Title:
Process for manganese removal from zinc metal bearing solutions
United States Patent 4067789


Abstract:
A process for the preferential removal of soluble manganous ions from a metal bearing solution, particularly a zinc sulfate solution to be subjected to electrolysis for the recovery of zinc, comprising treating said solution with an oxidant capable of oxidizing soluble manganous ion to insoluble and filterable gamma-manganese dioxide at a temperature and for a time sufficient to precipitate at least a portion of the manganese present in said solution as gamma-manganese dioxide, said oxidant being in an amount of from about 130% to 150% of the theoretical amount required for substantially total manganese removal from said solution, and separating said precipitate from said solution.



Inventors:
Harris, Leonard (Cos Cob, CT)
Hanson Jr., Alfred K. (Danbury, CT)
Application Number:
05/682442
Publication Date:
01/10/1978
Filing Date:
05/03/1976
Assignee:
Newmont Exploration Limited (Danbury, CT)
Primary Class:
Other Classes:
423/50, 423/146
International Classes:
C01G9/06; C01G45/02; C25C1/16; (IPC1-7): C25C1/16; C01G45/02; C01G49/14
Field of Search:
204/119, 423/50, 423/146
View Patent Images:
US Patent References:
3691038N/A1972-09-12Roepenack et al.204/119
3667906N/A1972-06-06Sasaki423/49
3438878SIMULTANEOUS REFINING OF ZINC AND MANGANESE DIOXIDE1969-04-15Bell et al.204/119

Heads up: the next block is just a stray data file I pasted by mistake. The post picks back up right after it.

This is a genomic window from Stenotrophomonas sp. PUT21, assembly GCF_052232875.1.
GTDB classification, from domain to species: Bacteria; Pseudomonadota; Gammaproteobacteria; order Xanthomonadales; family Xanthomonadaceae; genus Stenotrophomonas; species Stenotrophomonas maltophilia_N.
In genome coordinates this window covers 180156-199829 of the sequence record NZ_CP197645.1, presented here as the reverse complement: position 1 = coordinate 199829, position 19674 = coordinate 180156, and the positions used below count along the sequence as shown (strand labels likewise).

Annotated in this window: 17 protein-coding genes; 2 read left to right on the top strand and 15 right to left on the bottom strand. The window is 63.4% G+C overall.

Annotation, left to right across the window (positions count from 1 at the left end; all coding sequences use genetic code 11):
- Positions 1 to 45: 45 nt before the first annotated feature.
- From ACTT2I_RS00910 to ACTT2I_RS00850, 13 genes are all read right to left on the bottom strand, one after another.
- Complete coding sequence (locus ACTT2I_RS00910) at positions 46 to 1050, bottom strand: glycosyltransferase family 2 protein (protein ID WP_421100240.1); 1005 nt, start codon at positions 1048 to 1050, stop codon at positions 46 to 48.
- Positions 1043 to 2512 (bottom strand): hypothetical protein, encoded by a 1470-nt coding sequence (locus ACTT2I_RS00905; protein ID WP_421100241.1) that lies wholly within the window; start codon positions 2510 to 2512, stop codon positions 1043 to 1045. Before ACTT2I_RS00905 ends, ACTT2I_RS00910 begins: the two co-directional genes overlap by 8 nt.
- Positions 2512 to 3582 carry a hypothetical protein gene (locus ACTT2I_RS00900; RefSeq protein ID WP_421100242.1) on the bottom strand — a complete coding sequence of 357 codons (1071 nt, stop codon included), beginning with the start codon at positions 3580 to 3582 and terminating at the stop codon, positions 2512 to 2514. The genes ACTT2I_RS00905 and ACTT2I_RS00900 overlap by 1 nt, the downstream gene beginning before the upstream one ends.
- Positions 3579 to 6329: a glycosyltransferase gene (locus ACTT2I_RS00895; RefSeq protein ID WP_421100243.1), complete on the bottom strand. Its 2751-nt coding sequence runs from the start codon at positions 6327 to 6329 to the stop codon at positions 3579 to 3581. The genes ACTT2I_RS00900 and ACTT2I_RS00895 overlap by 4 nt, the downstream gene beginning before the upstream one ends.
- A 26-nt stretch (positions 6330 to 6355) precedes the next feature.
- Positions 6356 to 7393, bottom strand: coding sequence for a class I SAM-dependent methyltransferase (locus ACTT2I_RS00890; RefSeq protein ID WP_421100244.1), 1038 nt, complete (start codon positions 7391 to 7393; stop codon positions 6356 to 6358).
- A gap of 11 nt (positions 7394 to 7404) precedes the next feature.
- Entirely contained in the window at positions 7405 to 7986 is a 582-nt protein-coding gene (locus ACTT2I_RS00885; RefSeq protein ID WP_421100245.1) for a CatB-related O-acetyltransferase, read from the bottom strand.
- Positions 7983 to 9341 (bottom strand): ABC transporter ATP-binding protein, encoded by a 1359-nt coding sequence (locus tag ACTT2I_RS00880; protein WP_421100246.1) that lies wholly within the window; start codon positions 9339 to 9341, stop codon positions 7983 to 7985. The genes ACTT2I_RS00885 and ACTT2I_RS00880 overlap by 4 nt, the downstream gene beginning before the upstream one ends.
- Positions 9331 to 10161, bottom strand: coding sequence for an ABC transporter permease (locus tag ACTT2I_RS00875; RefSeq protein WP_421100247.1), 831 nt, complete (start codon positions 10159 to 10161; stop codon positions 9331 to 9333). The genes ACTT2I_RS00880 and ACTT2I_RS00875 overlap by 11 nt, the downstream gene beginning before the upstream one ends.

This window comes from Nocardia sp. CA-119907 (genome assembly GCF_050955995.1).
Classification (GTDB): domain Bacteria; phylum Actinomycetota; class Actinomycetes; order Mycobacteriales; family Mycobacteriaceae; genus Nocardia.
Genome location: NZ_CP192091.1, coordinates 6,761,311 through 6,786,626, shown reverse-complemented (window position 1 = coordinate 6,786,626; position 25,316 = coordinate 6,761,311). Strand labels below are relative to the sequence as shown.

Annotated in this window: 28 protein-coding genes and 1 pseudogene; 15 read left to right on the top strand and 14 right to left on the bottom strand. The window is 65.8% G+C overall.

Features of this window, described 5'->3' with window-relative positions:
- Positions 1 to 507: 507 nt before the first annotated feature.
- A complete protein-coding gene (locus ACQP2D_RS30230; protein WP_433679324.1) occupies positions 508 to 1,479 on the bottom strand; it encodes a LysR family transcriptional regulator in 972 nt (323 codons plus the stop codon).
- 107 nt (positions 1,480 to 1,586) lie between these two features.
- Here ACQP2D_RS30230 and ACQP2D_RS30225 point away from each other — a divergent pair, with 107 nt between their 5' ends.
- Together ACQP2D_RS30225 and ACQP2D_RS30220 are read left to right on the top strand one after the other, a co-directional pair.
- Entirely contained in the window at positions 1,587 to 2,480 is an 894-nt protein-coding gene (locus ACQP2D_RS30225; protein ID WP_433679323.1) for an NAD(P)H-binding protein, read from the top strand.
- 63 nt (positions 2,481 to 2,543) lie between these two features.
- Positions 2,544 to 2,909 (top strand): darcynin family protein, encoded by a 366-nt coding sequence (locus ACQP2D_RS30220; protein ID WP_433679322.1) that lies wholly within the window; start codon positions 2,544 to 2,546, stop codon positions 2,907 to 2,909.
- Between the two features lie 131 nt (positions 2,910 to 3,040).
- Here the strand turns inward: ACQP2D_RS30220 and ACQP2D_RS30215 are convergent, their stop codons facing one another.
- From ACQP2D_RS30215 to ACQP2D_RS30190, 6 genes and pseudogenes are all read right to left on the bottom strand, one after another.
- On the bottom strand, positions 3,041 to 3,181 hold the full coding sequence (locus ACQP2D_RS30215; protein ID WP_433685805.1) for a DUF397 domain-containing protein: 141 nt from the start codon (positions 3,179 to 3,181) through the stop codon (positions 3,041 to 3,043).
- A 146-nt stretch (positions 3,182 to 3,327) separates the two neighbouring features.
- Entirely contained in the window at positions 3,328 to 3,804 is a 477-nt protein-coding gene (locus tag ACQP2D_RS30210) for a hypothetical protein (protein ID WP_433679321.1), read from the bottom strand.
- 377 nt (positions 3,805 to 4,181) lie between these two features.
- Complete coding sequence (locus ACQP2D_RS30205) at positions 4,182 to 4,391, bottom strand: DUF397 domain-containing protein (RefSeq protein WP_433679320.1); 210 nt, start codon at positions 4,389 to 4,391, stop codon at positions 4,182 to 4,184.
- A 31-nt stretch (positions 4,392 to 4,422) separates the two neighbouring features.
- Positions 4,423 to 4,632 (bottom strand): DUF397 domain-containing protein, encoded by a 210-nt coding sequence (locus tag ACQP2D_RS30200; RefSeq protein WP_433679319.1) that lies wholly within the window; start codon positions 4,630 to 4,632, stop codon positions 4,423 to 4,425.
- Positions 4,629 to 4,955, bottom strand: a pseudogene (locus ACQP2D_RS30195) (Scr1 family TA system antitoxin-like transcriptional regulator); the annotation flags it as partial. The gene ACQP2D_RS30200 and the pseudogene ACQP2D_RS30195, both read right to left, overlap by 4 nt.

1395811Treatment of zinc-bearing ores1921-11-01Gepp204/119



Primary Examiner:
Andrews R. L.
Attorney, Agent or Firm:
Pennie & Edmonds
Parent Case Data:
CROSS REFERENCE TO RELATED APPLICATION

This application is a continuation-in-part of application Ser. No. 594,278, filed July 9, 1975, now abandoned.

Claims:
What is claimed is:

1. A process for removal of soluble manganous ions from a zinc sulfate bearing solution containing the same comprising the steps of treating said solution, or a portion of said solution, with an oxidant capable of oxidizing soluble manganous ion to insoluble and filterable gamma-manganese dioxide at a temperature and for a time sufficient to precipitate at least a portion of the manganous ion present in said solution as gamma-manganese dioxide, said oxidant being in an amount of from about 130% to 150% of the theoretical amount required for substantially total manganese removal from said solution, and separating said precipitate from said solution.

2. The process of claim 1 wherein the temperature is from about 90° C. to the boiling temperature of said solution, and the time is from about 30 minutes to two hours.

3. The process of claim 2 wherein the oxidant is ammonium persulfate, sodium persulfate, potassium persulfate, sodium bismuthate, sodium bromate, lead dioxide, or a mixture thereof.

4. The process of claim 3 wherein the zinc sulfate bearing solution is at a pH of from about 5 to 12, the oxidant is ammonium persulfate, the reaction time is about 2 hours, and the temperature is about 90° C.

5. The process of claim 3 wherein the manganese-free solution is returned for use in a hot acid leach circuit of an electrolytic zinc recovery process whereby the contained ammonium, sodium or potassium ions and sulfate ions are employed for the precipitation of iron as jarosite from an iron containing electrolytic leach solution.